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Investor coalition issues principles to improve firearms industry

A coalition of 13 institutional investors, coordinated by the $229.2 billion California State Teachers' Retirement System, West Sacramento, issued Wednesday a set of investor principles to improve the safety and responsibility of the firearms industry.

The five principles provide a framework for investors as they engage with companies that manufacture, distribute and sell firearms, with the goals of improving business practices surrounding gun safety and reducing investment risks.

The principles call for making firearms safer, universal background checks, and training for gun retailers.

"As a fiduciary of a large, diversified investment portfolio, we frequently engage companies and encourage them to operate in ways that increase the odds of strong long-term returns and to reduce future investment risks," said Oregon Treasurer Tobias Read, in a news release announcing the $76.2 billion Oregon Public Employees Retirement Fund's participation in the coalition. "These principles are a significant step forward because without them we do not believe the current path is sustainable."

Mr. Read is member of the Oregon Investment Council, Tigard, which oversees the retirement fund.

Denise L. Nappier, Connecticut state treasurer and principal fiduciary of the $34 billion Connecticut Retirement Plans & Trust Funds, Hartford, said in a separate release announcing the Connecticut funds' involvement: "The proliferation of gun violence is not only a public health issue but also a business risk issue, both of which are central to our fiduciary role as long-term institutional shareholders."

The coalition's Principles for a Responsible Civilian Firearms Industry are:

  • Manufacturers should support, advance and integrate the development of technology designed to make civilian firearms safer, more secure and easier to trace.
  • Manufacturers should adopt and follow responsible business practices that establish and enforce responsible dealer standards and promote training and education programs for owners designed around firearms safety.
  • Civilian firearms distributors, dealers and retailers should establish, promote and follow best practices to ensure that no firearm is sold without a completed background check in order to prevent sales to persons prohibited from buying firearms or those too dangerous to possess firearms.
  • Civilian firearms distributors, dealers and retailers should educate and train their employees to better recognize and effectively monitor irregularities at the point of sale, to record all firearm sales, to audit firearms inventory on a regular basis and to proactively assist law enforcement.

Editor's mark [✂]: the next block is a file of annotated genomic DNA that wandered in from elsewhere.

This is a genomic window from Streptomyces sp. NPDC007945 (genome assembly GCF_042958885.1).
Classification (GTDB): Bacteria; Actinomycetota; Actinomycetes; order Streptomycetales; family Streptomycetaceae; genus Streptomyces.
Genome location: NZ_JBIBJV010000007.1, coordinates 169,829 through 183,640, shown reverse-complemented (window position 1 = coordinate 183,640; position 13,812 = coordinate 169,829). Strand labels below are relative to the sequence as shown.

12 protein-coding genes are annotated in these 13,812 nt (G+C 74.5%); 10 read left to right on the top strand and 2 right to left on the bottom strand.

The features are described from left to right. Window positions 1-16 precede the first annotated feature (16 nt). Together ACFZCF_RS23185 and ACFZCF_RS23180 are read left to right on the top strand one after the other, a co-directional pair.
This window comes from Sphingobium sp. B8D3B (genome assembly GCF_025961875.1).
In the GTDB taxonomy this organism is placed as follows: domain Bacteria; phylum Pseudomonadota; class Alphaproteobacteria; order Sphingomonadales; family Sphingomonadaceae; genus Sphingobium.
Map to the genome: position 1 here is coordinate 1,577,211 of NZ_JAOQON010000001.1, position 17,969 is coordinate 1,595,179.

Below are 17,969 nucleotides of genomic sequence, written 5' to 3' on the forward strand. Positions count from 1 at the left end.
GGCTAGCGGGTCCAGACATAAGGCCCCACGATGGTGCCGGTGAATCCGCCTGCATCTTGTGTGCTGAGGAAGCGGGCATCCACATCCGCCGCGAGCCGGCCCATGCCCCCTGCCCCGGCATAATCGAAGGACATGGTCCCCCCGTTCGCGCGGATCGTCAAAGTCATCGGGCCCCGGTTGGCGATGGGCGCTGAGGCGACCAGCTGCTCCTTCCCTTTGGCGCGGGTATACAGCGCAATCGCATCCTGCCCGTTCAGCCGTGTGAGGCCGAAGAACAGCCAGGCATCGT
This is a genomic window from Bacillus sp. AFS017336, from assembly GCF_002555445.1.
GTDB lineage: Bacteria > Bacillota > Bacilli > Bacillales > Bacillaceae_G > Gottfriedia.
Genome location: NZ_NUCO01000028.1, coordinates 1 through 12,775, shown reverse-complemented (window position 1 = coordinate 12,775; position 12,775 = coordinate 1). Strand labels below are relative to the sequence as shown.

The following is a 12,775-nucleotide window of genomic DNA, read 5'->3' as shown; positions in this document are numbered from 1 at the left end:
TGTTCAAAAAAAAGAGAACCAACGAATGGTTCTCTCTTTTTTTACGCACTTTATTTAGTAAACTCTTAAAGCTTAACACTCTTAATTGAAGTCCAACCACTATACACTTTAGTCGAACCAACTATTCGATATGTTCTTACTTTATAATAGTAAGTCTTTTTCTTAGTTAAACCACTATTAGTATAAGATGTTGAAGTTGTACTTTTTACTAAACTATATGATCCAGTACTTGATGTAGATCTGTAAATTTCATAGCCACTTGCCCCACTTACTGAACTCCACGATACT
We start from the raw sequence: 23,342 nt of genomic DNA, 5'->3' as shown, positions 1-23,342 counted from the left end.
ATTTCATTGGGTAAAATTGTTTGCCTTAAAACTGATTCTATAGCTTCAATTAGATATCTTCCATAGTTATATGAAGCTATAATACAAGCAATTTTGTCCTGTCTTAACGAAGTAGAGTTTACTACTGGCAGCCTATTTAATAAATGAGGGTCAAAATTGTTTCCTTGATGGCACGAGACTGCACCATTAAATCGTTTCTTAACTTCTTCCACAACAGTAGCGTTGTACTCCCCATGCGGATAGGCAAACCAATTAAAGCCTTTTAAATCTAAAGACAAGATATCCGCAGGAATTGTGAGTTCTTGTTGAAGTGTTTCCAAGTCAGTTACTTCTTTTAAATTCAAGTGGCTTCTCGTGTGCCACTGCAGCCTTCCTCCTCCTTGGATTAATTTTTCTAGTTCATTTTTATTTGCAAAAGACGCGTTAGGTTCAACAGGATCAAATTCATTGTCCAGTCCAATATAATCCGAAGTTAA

• Participants in the civilian firearms industry should work collaboratively, communicate and engage with the signatories of these principles to design, adopt and disclose measures and metrics demonstrating both best practices and their commitment to promoting these principles.

The genesis of the principles was a May decision by the CalSTRS investment committee to make engagement with companies that manufacture and sell firearms that are illegal in California a top corporate governance priority, said CIO Christopher Ailman in an interview.

California Treasurer John Chiang, a member of boards of both CalSTRS and the $346.6 billion California Public Employees' Retirement System, had asked both plans to divest from wholesale and retail sellers of military-style assault rifles and bump stocks, but neither plan divested in favor of engagement with the industry.

Some 193 days after the investment committee placed firearms as a top priority for its corporate governance efforts, Mr. Ailman helped to draft and pull together a coalition of asset owners and money managers to support the principles, he said.

"It's a strong mix of states ... from California to Florida," Mr. Ailman said. Asset owners include defined benefit and defined contribution plan sponsors and money managers.

"We're calling on investors to engage the industry from manufacture, finance and sales, the entire production chain, to be more responsible," Mr. Ailman said. "It's a call to do it better. ... The technology is already there."

CalSTRS is not done. Mr. Ailman had to "twist arms" to get more investors to sign onto the principles. What's more, CalSTRS will soon launch a search for an official to head the pension plan's firearms engagement efforts. It will also dedicate a member of its communications team to get the word out, he said.

In addition to CalSTRS, OPERF and CRPTF, members of the coalition include Sacramento-based CalPERS, the $194.1 billion Florida State Board of Administration, Tallahassee; the $52.6 billion Maryland State Retirement & Pension System, Baltimore; the $24.5 billion San Francisco Employees' Retirement System; the $14.2 billion Maine Public Employees Retirement System, Augusta; as well as money managers Nuveen, Rockefeller Asset Management and State Street Global Advisors.

The coalition members represent investors with combined assets of more than $4.8 trillion.